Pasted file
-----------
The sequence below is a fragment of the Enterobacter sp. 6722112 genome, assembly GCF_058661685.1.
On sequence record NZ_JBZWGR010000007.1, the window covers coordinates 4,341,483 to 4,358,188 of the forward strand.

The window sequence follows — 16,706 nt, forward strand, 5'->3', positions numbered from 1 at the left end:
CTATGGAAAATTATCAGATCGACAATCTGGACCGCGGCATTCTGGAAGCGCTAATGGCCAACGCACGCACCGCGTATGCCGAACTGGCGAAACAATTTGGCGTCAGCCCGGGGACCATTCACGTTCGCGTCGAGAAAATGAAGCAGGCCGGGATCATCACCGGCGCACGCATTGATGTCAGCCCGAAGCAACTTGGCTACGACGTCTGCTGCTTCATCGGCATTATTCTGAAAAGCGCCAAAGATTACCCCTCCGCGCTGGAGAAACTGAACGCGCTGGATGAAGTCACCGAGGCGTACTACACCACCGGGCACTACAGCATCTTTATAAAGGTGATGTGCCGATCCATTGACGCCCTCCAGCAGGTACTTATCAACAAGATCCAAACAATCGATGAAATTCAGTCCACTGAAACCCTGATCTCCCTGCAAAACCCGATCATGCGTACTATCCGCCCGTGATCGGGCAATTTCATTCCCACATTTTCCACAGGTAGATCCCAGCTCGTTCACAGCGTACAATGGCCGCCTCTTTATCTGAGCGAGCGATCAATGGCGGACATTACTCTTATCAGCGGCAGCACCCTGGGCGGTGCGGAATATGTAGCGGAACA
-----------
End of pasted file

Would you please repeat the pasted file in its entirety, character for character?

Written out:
The sequence below is a fragment of the Enterobacter sp. 6722112 genome, assembly GCF_058661685.1.
On sequence record NZ_JBZWGR010000007.1, the window covers coordinates 4,341,483 to 4,358,188 of the forward strand.

The window sequence follows — 16,706 nt, forward strand, 5'->3', positions numbered from 1 at the left end:
CTATGGAAAATTATCAGATCGACAATCTGGACCGCGGCATTCTGGAAGCGCTAATGGCCAACGCACGCACCGCGTATGCCGAACTGGCGAAACAATTTGGCGTCAGCCCGGGGACCATTCACGTTCGCGTCGAGAAAATGAAGCAGGCCGGGATCATCACCGGCGCACGCATTGATGTCAGCCCGAAGCAACTTGGCTACGACGTCTGCTGCTTCATCGGCATTATTCTGAAAAGCGCCAAAGATTACCCCTCCGCGCTGGAGAAACTGAACGCGCTGGATGAAGTCACCGAGGCGTACTACACCACCGGGCACTACAGCATCTTTATAAAGGTGATGTGCCGATCCATTGACGCCCTCCAGCAGGTACTTATCAACAAGATCCAAACAATCGATGAAATTCAGTCCACTGAAACCCTGATCTCCCTGCAAAACCCGATCATGCGTACTATCCGCCCGTGATCGGGCAATTTCATTCCCACATTTTCCACAGGTAGATCCCAGCTCGTTCACAGCGTACAATGGCCGCCTCTTTATCTGAGCGAGCGATCAATGGCGGACATTACTCTTATCAGCGGCAGCACCCTGGGCGGTGCGGAATATGTAGCGGAACA